mwv insider Blog

Uphill Skiing Policies at Ski Areas

Winter

photo c/o Corey David Photography

Alpine Touring has had a meteoric rise in the last few years.


It’s concept of skinning up a mountain, or hiking up one with your skis on your back to ski down it is nothing new. The White Mountains of New Hampshire, are an original birthplace of backcountry skiing. Avid skiers and experienced outdoor enthusiasts have gathered at the base of Mount Washington to skin up or hike its many trails, and experience skiing down its glades and gullies, and down its famed “Sherburne Trail.”


Naturally it would make sense that this kind of outdoor adventure would find a way to translate to the contained ski areas within the White Mountains. Currently being used as a hybrid term in the ski industry for skinning up lift-assisted mountains, Alpine Touring has become a widely used ticketing option for alpine skiers at private and public ski areas. Backcountry skiers looking for a more accessible way to skin up and ski down mountains; those in a time crunch who want to fit in the challenge of hiking up and skiing down a mountain on their lunch break; and first-time backcountry skiers looking for practice before hitting the big and wild mountains, are all part of the catalyst bringing so much hype to Alpine Touring.

Photo c/o Wiseguy Creative Photography


Many ski areas in the Mt. Washington Valley offer a ticketing option for uphill skiing, but want to be clear about the parameters that those tickets provide. Like anything when it comes to playing in the outdoors, there is inherent risk involved. It’s important to respect nature’s power, as well as the guidelines set forth by individual mountains offering an uphill option. Below are links to each mountains uphill policy.


Attitash Mountain Resort

Black Mountain

Bretton Woods

Cranmore Mountain Resort

King Pine Ski Area

Shawnee Peak

Wildcat Mountain

As a general rule, you must purchase an uphill ticket, and certain mountains set specific time-frames or certain trail routes for when this activity is permitted on the mountain. It’s important to understand that these parameters are put in place to protect you and other skiers. Here are three reasons why purchasing a ticket, and respecting the mountain’s uphill policies  are important.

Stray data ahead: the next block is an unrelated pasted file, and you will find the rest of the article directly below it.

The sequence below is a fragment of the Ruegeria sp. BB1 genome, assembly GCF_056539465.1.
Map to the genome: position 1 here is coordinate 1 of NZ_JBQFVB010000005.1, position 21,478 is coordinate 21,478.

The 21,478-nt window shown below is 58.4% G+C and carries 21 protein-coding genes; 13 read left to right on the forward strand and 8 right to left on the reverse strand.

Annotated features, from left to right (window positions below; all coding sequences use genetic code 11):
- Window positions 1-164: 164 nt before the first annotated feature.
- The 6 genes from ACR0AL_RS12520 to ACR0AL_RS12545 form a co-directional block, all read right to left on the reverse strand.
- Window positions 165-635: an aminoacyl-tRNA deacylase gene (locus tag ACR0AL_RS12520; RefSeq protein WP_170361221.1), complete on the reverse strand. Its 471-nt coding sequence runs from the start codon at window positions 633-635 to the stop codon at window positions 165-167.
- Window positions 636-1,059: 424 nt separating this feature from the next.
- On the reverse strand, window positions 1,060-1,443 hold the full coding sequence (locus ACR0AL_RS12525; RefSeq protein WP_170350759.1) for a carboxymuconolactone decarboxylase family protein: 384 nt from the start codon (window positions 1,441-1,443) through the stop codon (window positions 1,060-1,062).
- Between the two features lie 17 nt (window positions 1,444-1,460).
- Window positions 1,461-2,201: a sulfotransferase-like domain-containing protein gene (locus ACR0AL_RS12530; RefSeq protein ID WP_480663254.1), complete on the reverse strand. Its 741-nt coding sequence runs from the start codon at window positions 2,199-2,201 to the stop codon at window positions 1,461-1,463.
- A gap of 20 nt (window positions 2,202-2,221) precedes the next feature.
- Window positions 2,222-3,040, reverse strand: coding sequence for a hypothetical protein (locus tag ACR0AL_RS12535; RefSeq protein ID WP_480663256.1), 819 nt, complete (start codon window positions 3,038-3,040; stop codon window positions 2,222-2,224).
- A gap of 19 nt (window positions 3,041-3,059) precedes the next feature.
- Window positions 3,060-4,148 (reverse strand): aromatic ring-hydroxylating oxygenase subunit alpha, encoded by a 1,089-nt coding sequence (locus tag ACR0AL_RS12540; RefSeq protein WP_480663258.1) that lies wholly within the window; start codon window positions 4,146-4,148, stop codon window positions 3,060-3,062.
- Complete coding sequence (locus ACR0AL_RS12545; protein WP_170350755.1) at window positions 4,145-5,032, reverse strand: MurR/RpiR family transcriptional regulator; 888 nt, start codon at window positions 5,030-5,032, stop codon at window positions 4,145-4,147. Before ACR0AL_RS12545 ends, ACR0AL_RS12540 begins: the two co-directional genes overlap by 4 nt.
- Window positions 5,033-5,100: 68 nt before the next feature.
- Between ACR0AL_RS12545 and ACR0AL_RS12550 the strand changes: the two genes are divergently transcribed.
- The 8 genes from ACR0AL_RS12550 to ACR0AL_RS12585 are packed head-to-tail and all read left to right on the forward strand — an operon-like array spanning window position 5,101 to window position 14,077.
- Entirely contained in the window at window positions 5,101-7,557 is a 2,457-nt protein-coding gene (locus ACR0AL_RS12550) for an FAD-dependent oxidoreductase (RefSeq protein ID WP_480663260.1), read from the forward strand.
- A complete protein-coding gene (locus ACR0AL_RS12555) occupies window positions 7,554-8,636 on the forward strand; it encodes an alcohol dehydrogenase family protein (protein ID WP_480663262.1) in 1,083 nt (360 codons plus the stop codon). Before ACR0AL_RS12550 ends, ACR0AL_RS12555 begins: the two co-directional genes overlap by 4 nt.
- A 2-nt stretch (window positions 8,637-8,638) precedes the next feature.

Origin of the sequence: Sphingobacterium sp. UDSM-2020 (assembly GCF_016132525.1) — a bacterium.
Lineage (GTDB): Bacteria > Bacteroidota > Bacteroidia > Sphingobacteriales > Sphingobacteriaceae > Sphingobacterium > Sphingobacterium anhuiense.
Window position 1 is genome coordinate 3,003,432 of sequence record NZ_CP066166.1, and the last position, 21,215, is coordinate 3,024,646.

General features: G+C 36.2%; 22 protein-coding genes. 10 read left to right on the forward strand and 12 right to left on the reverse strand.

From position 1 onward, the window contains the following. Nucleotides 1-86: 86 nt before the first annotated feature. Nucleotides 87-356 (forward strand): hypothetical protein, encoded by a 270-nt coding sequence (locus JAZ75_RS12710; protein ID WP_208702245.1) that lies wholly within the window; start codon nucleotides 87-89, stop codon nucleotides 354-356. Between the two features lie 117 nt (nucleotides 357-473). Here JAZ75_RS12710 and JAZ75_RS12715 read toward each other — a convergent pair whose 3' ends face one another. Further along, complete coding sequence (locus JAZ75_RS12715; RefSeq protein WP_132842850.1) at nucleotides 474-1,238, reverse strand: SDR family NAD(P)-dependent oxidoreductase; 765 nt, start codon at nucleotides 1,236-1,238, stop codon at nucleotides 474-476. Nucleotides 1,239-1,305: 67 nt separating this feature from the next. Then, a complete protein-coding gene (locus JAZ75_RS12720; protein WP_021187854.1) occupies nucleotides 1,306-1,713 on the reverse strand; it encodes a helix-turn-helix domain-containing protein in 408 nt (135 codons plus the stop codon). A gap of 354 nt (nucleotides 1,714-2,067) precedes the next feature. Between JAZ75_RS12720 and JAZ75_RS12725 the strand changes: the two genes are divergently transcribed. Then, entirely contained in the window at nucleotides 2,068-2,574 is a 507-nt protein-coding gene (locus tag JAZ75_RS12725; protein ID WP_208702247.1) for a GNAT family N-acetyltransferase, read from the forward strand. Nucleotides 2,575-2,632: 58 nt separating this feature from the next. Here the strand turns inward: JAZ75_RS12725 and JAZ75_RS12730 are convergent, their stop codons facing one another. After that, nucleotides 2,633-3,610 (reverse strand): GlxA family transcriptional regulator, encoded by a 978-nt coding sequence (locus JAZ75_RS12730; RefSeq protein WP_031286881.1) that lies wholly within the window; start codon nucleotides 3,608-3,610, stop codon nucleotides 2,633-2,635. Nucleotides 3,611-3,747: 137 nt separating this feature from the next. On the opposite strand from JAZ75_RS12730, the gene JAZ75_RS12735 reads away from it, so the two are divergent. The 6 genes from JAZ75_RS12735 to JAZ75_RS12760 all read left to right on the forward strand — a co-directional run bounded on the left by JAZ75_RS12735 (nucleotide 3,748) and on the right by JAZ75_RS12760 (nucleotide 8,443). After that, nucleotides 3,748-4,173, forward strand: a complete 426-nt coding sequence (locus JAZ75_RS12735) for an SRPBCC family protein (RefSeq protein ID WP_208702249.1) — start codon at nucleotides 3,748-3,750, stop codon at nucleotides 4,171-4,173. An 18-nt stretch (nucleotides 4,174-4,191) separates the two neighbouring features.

1. It’s hard to patrol skiers who are enjoying the mountain in two different directions. While one group of skiers is quickly whizzing down the mountain, another group may be slowly hiking up the mountain; which opens up the possibility for a dangerous collision. Time-frames put forth by each mountain are meant to mitigate how long those alpine touring and those downhill skiing are enjoying the mountain at the same time.

    It’s also important to note that in some cases, uphill skiing is only permitted outside of business operating hours. This means there is no ski patrol available to assist you in case of emergency. You are on your own, and must call 911, as well as wear appropriate gear including proper layers and a beacon.
  2. For the most part, when you ski at individual ski areas you are skiing on private land. Your ticket acts as an invite to enjoy this private land made available by the owners and shareholders of the mountain. Misuse of that ticket by dodging ticket sales, or skiing in roped off territory could suspend you from being able to enjoy the mountain for the rest of the season.
  3. When you purchase an uphill skiing ticket you’re directly supporting the efforts of the mountain. That cost goes back into business and the local economy. Ticket prices range from $10.00 a day to  $22.00 a day to $100.00 for the whole season. The fees are nominal and they are required.


Granite Backcountry Alliance (GBA) also works to maintain glades and build more to improve access to backcountry skiing. It has created a trail network of over eight glades throughout the White Mountains. GBA works with state and town officials, as well as private landowners to make these glade zones available.

As with anything in life, practicing respect when it comes to using this land is of the utmost importance. As users we hold part of the responsibility in ensuring that glades like this continue to exist. At any moment private land-owners can revoke the right to use their land for these purposes, and this is where kindness, gratitude and regard for the rules in place come into play.

One thing you can do to contribute to the general good-will of the forest and the valley - even when you're not on the slopes - is sign the MWV Pledge! This is a ten-principle responsibility code that outlines the important factors for recreating in the outdoors.

For complete trip planning resources and information, visit visitmwv.com or call 800-367-3364 (800-DO-SEE-NH) to talk to a Mt Washington Valley Chamber of Commerce rep.  To learn more about New Hampshire vacations, go to www.VisitNH.gov.

share:
More posts on
This is some text inside of a div block.
Related posts

You might also like